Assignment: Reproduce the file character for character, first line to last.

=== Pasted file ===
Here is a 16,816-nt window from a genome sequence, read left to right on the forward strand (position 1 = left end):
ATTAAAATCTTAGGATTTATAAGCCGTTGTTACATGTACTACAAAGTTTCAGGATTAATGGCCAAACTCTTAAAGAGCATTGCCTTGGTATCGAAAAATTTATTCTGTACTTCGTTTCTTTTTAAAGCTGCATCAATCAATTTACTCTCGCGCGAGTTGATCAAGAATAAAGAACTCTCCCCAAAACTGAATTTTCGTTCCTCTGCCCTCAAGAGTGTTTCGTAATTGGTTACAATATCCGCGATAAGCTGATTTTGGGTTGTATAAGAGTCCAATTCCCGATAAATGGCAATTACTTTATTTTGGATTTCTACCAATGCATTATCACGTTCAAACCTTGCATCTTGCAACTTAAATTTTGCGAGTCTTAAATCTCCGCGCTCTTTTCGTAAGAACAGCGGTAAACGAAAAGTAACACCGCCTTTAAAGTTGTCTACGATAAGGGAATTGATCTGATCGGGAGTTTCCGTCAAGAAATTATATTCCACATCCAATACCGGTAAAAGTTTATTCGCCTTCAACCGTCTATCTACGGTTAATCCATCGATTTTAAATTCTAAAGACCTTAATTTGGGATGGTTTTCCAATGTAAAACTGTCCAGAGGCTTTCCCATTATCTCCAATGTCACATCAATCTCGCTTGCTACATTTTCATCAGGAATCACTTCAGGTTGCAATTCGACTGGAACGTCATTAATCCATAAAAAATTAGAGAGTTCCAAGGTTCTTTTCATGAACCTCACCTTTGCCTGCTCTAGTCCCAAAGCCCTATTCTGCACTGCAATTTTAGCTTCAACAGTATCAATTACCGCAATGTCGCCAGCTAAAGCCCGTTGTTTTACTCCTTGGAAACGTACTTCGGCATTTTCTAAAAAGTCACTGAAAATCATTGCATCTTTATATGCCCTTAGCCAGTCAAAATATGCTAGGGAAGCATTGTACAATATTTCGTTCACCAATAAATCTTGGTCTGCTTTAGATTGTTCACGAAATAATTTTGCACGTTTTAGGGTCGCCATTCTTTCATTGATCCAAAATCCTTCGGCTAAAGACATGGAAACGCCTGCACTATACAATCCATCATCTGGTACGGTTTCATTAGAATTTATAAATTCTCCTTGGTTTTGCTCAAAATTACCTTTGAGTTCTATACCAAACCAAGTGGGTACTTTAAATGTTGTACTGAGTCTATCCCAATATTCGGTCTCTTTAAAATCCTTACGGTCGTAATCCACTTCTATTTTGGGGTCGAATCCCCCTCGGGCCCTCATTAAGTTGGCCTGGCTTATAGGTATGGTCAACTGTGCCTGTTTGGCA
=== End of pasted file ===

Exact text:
Here is a 16,816-nt window from a genome sequence, read left to right on the forward strand (position 1 = left end):
ATTAAAATCTTAGGATTTATAAGCCGTTGTTACATGTACTACAAAGTTTCAGGATTAATGGCCAAACTCTTAAAGAGCATTGCCTTGGTATCGAAAAATTTATTCTGTACTTCGTTTCTTTTTAAAGCTGCATCAATCAATTTACTCTCGCGCGAGTTGATCAAGAATAAAGAACTCTCCCCAAAACTGAATTTTCGTTCCTCTGCCCTCAAGAGTGTTTCGTAATTGGTTACAATATCCGCGATAAGCTGATTTTGGGTTGTATAAGAGTCCAATTCCCGATAAATGGCAATTACTTTATTTTGGATTTCTACCAATGCATTATCACGTTCAAACCTTGCATCTTGCAACTTAAATTTTGCGAGTCTTAAATCTCCGCGCTCTTTTCGTAAGAACAGCGGTAAACGAAAAGTAACACCGCCTTTAAAGTTGTCTACGATAAGGGAATTGATCTGATCGGGAGTTTCCGTCAAGAAATTATATTCCACATCCAATACCGGTAAAAGTTTATTCGCCTTCAACCGTCTATCTACGGTTAATCCATCGATTTTAAATTCTAAAGACCTTAATTTGGGATGGTTTTCCAATGTAAAACTGTCCAGAGGCTTTCCCATTATCTCCAATGTCACATCAATCTCGCTTGCTACATTTTCATCAGGAATCACTTCAGGTTGCAATTCGACTGGAACGTCATTAATCCATAAAAAATTAGAGAGTTCCAAGGTTCTTTTCATGAACCTCACCTTTGCCTGCTCTAGTCCCAAAGCCCTATTCTGCACTGCAATTTTAGCTTCAACAGTATCAATTACCGCAATGTCGCCAGCTAAAGCCCGTTGTTTTACTCCTTGGAAACGTACTTCGGCATTTTCTAAAAAGTCACTGAAAATCATTGCATCTTTATATGCCCTTAGCCAGTCAAAATATGCTAGGGAAGCATTGTACAATATTTCGTTCACCAATAAATCTTGGTCTGCTTTAGATTGTTCACGAAATAATTTTGCACGTTTTAGGGTCGCCATTCTTTCATTGATCCAAAATCCTTCGGCTAAAGACATGGAAACGCCTGCACTATACAATCCATCATCTGGTACGGTTTCATTAGAATTTATAAATTCTCCTTGGTTTTGCTCAAAATTACCTTTGAGTTCTATACCAAACCAAGTGGGTACTTTAAATGTTGTACTGAGTCTATCCCAATATTCGGTCTCTTTAAAATCCTTACGGTCGTAATCCACTTCTATTTTGGGGTCGAATCCCCCTCGGGCCCTCATTAAGTTGGCCTGGCTTATAGGTATGGTCAACTGTGCCTGTTTGGCA